Visiting a Fisherman

Lindholm navigates the floating fish chamber next to our boat.

I have been working with the salmon fishery and its interaction with the seal conservation without any practical experience of the profession, nor without any live contact with seals. This many times happens for theory driven scientists, such as environmental economists, who mainly interact with the computer screen in the safe surroundings of the office. Luckily, in June we had a nice opportunity to get in touch with the fishing scene with the young researchers from our department, since a fisherman, Mikael Lindholm, invited us for a fishing trip to the Gulf of Finland.

Our trip began at the sea side, where we got to see a seal-safe trap net ashore. This type of fishing gear is a huge construction of nets, wires, and circular aluminum frames, which make the gear seal proof. The size of the gear surprised me; it did not look so big on paper! Although big, the gear is easy to handle compared to its’ big brother, the traditional trap net, which have become less used nowadays because they are prone to seal-induced catch losses.


Mikael Lindholm showing the so called push-up trap net, Emmi and Fredrik are listening.


The fish chamber is circulated with pontoons, which are inflated with the help of an air compressor to raise the gear above the sea surface. This allows a fast emptying of the gear; it takes only few seconds to take the fish out of the gear, once the gear is up. Emptying the traditional gear may take up to two hours, thus the ease of fishing with the new seal-safe gear is overwhelming.   


The fish chamber is equipped with a trap door and a chute, which make emptying the gear easy.


Next we headed to the sea. We got to enjoy the skills of our experienced skipper, while the boat was jumping from the top of one wave onto another. After a 20 minute rollercoaster like boat trip, we reached the first trap. In about 30 seconds Lindholm took the gear up above the sea surface with the help of an air compressor. The fish were already jumping in the fish chamber, and once Lindholm navigated the gear next to the boat, he opened the trapdoor, and some 15 big fish came sliding down to the boat with great force.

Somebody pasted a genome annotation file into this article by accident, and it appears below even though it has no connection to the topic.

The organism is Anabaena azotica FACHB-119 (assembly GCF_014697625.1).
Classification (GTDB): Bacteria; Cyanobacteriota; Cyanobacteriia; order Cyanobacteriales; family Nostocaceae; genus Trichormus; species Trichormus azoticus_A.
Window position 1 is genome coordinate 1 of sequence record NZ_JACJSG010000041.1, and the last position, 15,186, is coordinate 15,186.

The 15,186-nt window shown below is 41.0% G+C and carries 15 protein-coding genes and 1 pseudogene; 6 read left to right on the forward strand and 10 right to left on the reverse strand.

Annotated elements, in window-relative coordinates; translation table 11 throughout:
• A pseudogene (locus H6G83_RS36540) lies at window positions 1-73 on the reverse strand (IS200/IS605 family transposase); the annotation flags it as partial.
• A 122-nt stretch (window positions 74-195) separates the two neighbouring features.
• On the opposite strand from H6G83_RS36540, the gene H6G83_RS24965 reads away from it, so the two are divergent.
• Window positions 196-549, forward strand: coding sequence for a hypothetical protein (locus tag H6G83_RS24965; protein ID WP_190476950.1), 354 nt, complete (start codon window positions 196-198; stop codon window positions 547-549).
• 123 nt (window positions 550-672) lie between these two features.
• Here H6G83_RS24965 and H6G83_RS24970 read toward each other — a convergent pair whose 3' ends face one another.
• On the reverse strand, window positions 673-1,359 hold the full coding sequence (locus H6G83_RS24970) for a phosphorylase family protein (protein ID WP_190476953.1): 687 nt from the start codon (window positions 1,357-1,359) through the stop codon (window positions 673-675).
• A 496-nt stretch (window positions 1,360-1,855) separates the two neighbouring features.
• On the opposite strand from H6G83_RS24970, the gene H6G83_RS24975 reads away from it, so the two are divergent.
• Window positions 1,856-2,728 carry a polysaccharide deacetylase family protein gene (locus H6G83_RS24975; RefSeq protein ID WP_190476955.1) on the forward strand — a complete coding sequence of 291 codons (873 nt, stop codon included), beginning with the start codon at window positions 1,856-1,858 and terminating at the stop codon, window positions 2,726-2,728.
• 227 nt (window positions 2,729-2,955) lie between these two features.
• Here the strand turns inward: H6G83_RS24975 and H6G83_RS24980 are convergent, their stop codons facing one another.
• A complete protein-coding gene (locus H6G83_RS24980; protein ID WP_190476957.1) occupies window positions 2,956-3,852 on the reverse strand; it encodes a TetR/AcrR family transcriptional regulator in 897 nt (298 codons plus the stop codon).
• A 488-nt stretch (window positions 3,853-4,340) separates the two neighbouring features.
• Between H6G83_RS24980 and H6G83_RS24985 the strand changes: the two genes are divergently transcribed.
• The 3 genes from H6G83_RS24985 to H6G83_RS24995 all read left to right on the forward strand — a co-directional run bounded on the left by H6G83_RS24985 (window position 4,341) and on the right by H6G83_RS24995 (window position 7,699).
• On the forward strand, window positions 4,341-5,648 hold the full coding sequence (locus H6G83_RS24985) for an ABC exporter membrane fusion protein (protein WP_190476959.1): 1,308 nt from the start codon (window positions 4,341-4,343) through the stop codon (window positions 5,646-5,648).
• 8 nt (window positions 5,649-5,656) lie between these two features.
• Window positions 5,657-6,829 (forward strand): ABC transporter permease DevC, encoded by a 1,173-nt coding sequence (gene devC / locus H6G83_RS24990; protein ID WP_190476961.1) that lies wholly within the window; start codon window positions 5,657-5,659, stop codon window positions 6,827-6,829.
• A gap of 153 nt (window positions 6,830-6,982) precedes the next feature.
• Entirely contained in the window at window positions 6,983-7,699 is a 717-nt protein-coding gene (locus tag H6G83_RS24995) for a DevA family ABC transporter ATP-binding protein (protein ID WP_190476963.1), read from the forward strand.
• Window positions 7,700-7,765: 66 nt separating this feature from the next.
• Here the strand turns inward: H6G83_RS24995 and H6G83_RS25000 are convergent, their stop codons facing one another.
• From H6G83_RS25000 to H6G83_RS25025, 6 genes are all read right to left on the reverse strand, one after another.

Lindholm navigates the floating fish chamber next to our boat.


Among the catch, there were only few undersized young fish, which were released back to the sea. The rest were salmon and trout, weighing at least 10 kg each. This was a good catch, especially around the midsummer festivities when Finns tend to eat a lot of fish.  There were still three other traps, but because of the direction and speed of wind we did not have a chance to empty them. This was no problem, because the seal-safe trap is constructed so that the fish do not get entangled to the nets, but are alive in the trap, which means that the catch stays fresh a longer time between emptyings. According to Lindholm the catchability of the trap nets is highly dependent on the direction of wind and the temperature of water, what is of course very interesting considering how climate change will affect the fisheries in the future. If the water temperature is beyond 19°C, salmon move to the lower depths, where the fish are out of reach for the trap nets, which are placed just below the surface of water.


A floating fish chamber, followed by approximately 100 meters of nets leading the fish into the fish chamber.


Our fisherman, Mikael Lindholm, has been actively participating in a research project, which studied the temporal and spatial behavior of grey seals using satellite telemetry. He participated in the live-capture of seals and in equipping the captured seals with satellite devices. The study (Lehtonen, Oksanen, Ahola, Peuhkuri, and Kunnasranta [2012]) shows that the foraging areas of seals range from 2200 – 11 200 km² depending on the time of the year, which highlights the fact that seal management has an international dimension in the Baltic Sea, although many of the management measures such as hunting quotas are set by nations independently at the moment.  

Another research project Ecoseal studies the connections between seal management and fisheries, and Lindholm has been helping with collecting samples for the studies on seal diet ( Samples are collected from by-caught and hunted seals. In fact, we also got to see some sampling; we saw a young grey seal that had been caught in a trap net, and had been shot dead to provide material for research. We were wondering whether it is possible to study seal diet by non-lethal means, but apparently it is not possible.


A young grey seal was caught as by-catch, and will be used for research purposes. ¨


After landing with the shaky feet, we were served smoked salmon, coming straight from the oven. It tasted completely different than the usual frozen Norwegian salmon we get in our supermarkets! After tasting the fish we ended up buying some kilos of fish home as a present. Few days after our visit, I got a call from Lindholm. He told that there were a lot of fish also in the other three traps, he was happy with the catch, because before midsummer festivities there was usually more demand than supply. He also told that in one of the trap there was again a young seal inside the trap. However, this time he decided to set her free, so there were no casualties for the sake of science this time!


Something delicious to bring home.



Lehtonen, E., Oksanen, S., Ahola, M., Aalto, N., Peuhkuri, N. & Kunnasranta, M. 2012. Satellite

telemetry of grey seals caught with trap-nets in the Gulf of Finland during years 2010–

2012. Riista- ja kalatalous – Tutkimuksia ja selvityksiä 1/2013. 

By Maija Holma
Published Aug. 8, 2013 2:08 PM - Last modified Aug. 8, 2013 2:08 PM